The BBC is to remove recipes from its website, responding to pressure from the Government. It will also remove a number of other web only services. The news is symbolic of a larger issue, and the outcome of a much longer story. It’s a signal that the current government will actively reduce public sector activity on the web for fear of upsetting or displacing the private sector. This is not just a feature of the current Conservative government, the Blair administration treated the BBC in the same way. The idea is that by reducing the public sector a thousand commercial flowers will bloom, that competition will drive variety and quality, and that a vibrant commercial digital sector will create high skill jobs. Never mind that the web is already controlled by a handful of giant US monopolies, mostly employing people thousands of miles away. Ideology trumps pragmatism.
In the specific case of the BBC, the Government has won. The BBC’s entire digital presence is dependent on its TV and Radio operations. iPlayer can only exist when it’s making TV and Radio shows, the news website is relies on the news gathering operation it inherits from TV and radio. TV (and possibly radio) are destined to have fewer viewers and listeners as we increasingly turn to digital. So, as licence fee payers disappear, the output will become less and of lower quality, the BBC’s presence in the national debate will diminish and it’s ability to argue for funding will be decreased. When it comes time to switch funding from a license fee for owning a television to a system that works on broadband connections, the BBC will already have lost. An outmoded organisation that has failed to adapt, a footnote rather than a source of national pride.
Put simply, the BBC has failed to make the case that it should exist in a digital era. Instead it’s chosen to remain a broadcast operation that happens to put some of it’s content on a website. When TV finally dies, the BBC could be left in a position similar to NPR in the US, of interest to a minority of left-wing intellectuals, dwarfed by bombastic polarising media channels owned by two or three billionaires. That’s why it’s so critical that the BBC made a web offer separate from TV, but it hasn’t. The Government has been extremely successful at making the BBC embrace the principle that all web output must be linked to TV or Radio, which is why, for example, the BBC will be reducing commissions specifically for iPlayer too, and closing its online magazine.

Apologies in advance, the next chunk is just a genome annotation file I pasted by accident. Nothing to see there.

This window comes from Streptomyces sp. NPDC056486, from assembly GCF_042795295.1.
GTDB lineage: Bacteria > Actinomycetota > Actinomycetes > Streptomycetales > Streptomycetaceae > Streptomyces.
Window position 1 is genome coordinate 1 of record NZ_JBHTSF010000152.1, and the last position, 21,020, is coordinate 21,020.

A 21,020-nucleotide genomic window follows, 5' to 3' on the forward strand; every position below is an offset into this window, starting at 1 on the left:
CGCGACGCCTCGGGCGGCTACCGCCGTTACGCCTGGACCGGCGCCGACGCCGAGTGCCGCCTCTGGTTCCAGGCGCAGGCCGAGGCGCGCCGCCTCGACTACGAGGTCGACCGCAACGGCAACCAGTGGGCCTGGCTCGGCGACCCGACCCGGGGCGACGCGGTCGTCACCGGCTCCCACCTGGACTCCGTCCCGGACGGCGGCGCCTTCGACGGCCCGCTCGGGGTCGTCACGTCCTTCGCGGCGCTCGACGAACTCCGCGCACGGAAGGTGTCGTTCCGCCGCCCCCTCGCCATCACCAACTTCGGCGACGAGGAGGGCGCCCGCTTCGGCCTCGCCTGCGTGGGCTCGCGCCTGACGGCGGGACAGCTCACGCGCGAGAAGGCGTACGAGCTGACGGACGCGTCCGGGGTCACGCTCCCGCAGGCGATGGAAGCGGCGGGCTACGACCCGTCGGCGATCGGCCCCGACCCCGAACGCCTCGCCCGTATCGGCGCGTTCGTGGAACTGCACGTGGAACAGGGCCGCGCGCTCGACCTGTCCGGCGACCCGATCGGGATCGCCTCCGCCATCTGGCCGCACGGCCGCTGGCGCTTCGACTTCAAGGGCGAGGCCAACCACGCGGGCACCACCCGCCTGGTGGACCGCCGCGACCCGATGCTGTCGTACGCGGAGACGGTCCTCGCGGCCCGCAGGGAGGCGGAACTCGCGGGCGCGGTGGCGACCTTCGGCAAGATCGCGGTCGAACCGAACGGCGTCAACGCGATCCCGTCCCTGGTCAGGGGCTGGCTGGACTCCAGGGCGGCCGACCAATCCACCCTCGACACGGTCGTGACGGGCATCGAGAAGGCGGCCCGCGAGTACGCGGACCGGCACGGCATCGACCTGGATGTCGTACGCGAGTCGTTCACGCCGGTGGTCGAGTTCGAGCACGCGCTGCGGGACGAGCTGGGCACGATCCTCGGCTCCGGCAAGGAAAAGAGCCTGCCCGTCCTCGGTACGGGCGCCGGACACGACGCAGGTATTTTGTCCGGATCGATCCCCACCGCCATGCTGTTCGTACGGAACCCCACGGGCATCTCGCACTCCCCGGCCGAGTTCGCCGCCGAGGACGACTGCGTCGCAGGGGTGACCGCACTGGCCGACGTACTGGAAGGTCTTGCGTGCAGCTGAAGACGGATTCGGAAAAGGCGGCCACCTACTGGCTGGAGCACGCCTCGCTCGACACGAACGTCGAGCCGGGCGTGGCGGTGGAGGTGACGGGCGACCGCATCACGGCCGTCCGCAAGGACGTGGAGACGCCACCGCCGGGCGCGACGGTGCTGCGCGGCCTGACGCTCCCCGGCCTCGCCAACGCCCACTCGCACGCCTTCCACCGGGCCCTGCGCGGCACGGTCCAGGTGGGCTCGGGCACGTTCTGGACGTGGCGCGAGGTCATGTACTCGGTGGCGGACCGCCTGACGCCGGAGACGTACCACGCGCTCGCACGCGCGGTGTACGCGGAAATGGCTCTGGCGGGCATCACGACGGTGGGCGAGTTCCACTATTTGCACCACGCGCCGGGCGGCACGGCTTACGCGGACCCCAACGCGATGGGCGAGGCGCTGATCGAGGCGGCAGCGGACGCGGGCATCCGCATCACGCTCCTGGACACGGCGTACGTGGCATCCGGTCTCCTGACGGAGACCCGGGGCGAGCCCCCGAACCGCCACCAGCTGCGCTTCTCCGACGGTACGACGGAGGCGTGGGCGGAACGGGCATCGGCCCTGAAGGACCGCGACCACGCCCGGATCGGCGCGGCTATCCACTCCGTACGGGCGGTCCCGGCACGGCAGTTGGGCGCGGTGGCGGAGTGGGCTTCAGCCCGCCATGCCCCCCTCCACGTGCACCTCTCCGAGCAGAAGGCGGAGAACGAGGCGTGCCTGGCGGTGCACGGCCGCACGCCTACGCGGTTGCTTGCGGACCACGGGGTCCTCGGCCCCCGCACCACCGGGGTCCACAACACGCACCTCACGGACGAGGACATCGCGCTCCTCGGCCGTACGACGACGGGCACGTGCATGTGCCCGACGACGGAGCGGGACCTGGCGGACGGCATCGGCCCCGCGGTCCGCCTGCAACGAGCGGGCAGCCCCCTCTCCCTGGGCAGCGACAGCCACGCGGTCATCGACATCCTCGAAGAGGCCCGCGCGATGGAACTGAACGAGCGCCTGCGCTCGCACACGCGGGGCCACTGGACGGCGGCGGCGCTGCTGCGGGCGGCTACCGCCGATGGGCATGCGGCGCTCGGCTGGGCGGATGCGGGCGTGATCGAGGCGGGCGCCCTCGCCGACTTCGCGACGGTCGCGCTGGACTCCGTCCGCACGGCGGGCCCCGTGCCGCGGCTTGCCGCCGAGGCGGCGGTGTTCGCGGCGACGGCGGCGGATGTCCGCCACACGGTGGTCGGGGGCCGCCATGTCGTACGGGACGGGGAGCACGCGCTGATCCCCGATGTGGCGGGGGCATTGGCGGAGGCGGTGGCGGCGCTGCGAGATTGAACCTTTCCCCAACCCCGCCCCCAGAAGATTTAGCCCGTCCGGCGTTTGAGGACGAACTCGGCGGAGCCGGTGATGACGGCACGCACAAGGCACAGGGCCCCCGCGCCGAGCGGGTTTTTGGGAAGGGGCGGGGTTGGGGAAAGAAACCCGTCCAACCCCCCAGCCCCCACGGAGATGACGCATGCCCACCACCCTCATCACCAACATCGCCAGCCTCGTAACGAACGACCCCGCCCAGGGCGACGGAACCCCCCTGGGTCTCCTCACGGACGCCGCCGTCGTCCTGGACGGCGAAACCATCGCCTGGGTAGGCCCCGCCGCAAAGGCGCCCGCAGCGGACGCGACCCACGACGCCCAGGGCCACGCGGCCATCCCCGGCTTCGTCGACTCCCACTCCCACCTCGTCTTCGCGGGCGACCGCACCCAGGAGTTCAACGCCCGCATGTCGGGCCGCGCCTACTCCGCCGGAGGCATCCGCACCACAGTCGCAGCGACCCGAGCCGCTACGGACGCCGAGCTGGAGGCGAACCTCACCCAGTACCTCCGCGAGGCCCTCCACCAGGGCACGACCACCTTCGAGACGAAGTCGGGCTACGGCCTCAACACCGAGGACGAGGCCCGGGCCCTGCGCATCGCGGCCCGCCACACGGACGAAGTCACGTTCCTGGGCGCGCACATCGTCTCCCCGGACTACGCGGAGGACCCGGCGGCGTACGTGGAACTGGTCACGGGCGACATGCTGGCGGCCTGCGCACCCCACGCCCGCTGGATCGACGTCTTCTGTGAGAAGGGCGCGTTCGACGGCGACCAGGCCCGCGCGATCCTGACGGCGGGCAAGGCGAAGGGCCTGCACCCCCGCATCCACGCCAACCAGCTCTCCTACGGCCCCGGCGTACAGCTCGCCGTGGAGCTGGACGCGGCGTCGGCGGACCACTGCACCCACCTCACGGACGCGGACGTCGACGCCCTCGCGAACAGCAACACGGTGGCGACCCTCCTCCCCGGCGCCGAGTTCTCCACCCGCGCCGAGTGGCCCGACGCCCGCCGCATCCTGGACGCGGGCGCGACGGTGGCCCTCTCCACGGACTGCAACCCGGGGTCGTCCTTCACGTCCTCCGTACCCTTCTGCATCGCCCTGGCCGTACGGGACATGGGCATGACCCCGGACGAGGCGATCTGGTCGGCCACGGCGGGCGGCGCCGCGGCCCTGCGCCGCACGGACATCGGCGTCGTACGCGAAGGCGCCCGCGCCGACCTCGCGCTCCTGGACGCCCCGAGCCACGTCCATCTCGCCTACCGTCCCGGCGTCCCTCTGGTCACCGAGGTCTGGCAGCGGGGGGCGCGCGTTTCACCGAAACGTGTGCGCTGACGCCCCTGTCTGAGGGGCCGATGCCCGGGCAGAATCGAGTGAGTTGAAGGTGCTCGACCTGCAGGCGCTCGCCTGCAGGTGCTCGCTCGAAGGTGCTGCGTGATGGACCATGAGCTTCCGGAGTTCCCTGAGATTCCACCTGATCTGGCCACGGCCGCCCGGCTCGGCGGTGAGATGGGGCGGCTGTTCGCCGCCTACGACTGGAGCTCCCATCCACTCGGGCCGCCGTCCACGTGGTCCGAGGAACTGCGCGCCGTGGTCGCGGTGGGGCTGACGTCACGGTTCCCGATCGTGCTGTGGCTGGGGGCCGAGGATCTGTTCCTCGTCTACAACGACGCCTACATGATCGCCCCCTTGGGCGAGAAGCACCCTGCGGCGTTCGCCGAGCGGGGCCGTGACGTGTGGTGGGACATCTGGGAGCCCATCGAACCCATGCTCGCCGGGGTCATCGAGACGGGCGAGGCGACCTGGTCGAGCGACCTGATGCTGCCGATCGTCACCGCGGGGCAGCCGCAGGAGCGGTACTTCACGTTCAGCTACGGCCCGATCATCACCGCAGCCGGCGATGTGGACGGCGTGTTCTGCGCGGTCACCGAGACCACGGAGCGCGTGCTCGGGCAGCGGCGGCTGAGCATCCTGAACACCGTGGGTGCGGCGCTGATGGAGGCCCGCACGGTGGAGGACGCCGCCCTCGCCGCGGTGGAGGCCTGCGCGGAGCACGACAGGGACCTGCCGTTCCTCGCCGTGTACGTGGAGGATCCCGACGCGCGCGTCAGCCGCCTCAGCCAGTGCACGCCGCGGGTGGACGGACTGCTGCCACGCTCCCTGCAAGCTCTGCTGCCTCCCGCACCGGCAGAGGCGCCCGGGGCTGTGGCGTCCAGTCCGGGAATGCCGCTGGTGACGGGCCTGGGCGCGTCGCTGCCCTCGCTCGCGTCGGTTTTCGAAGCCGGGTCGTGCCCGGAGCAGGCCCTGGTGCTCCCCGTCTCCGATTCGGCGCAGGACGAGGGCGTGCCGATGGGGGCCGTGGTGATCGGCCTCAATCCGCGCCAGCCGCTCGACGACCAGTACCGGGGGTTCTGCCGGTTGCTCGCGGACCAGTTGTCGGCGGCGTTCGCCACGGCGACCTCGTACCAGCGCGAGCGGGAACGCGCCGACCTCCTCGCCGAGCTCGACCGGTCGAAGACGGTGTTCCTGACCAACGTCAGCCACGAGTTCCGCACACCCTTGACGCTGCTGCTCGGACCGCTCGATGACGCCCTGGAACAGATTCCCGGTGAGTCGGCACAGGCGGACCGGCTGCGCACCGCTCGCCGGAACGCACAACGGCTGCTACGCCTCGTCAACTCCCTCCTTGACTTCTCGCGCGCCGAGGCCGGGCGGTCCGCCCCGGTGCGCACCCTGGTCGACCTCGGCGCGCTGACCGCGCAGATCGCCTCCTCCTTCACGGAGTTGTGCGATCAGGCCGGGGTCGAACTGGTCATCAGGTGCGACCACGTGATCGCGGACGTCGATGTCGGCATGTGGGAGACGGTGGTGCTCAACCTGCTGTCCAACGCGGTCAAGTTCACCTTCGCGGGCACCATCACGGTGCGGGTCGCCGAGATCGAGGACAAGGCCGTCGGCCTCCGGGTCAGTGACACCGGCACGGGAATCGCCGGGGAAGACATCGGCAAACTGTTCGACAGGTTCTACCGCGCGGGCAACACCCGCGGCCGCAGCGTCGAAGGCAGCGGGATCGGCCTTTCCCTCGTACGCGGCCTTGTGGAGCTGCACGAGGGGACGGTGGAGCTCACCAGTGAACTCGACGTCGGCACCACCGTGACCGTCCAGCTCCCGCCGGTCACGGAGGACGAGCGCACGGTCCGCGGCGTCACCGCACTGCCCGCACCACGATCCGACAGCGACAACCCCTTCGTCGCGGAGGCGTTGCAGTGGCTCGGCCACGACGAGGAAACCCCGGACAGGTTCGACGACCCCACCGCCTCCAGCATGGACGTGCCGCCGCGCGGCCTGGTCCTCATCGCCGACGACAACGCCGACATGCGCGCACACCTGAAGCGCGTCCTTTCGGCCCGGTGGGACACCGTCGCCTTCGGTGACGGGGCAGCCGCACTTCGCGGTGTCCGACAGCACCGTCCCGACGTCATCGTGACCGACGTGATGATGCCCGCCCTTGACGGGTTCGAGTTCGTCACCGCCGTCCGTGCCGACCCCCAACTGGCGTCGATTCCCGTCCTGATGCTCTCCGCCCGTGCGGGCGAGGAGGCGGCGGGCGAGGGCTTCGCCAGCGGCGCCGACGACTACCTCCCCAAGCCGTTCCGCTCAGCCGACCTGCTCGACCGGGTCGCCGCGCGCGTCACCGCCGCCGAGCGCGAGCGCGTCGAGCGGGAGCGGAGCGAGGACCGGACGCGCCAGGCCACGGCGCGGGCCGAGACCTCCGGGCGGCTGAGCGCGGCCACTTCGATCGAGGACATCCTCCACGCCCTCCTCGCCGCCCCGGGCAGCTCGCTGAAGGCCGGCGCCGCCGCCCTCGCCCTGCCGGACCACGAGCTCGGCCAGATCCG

The story has been evolving for a long time. I was working on the BBC’s website in 2009. It just been through a multi-year Public Value Test to prove to the Board it wasn’t being anti-competitive by providing video content online; at least the public were allowed iPlayer in the end. BBC Jam, which was a £150 million digital educational platform to support the national curriculum was cancelled in 2007 because of competition law. Don’t forget, at this point, they’d already built most of it. Millions of pounds of educational material were thrown in the bin because it would be ‘anti competitive’. Of course, no commercial alternative has ever been built.
When I arrived there was endless talk of restructuring, and optimism we’d get a clear set of rules dictating what projects would not be considered anti competitive. It never came. The project I worked on, about mass participation science experiments, was cancelled, I presume because it wasn’t directly connected to a TV program. All kinds of other bits of digital offers were closed. H2G2, which pre-dated, and could (maybe?) have become, Wikipedia was shuttered. The Celebdaq revamp was another proposition which was entirely built and then cancelled before it ever went live.
The BBC will now offer recipes that are shown on TV programs, but only for 30 days after. That’s how hysterical the desire to prevent public service on the web is: you can create content, at considerable cost, but not leave on the web, which would cost virtually nothing.
The has BBC focused it’s digital R&D budget on it’s gigantic archive, looking at new ways of searching, ordering and displaying the millions of hours of audio and video it’s collected. Which is a weird decision, because it’s a certain fact that the BBC will never get copyright clearance to make public anything but the tiniest fraction of that archive. I speculate the reason it has done this is because it saves the management from having to worry about a competitive analysis. Projects that can never go public don’t pose a problem.
If we shift our focus from the BBC to society as a whole, it’s disappointing to see how we’ve abandoned the notion of digital public space. The web has opened up a whole new realm for creativity, interaction, education and debate. As a society we’ve decided that almost nothing in that realm should be publicly provided – which is absolutely perverse because the web intrinsically lends itself to what economists would think of as a public goods.
Look across the activities of the state and you’ll see than none have a significant presence in the digital realm. We think the state should provide education – but it does nothing online. Local governments provide public spaces, from parks to town halls – but never online. We think the state should provide libraries – but never online. We love the state broadcaster, but we’re not allowed it online. We expect the state to provide healthcare – but the NHS offers only a rudimentary and fragmentary online presence. You can apply the formula to any sector of government activity. Want career guidance? Not online. Want to know how to make a Shepherd’s Pie? Better hope it appeared on a TV cooking show in the last 30 days.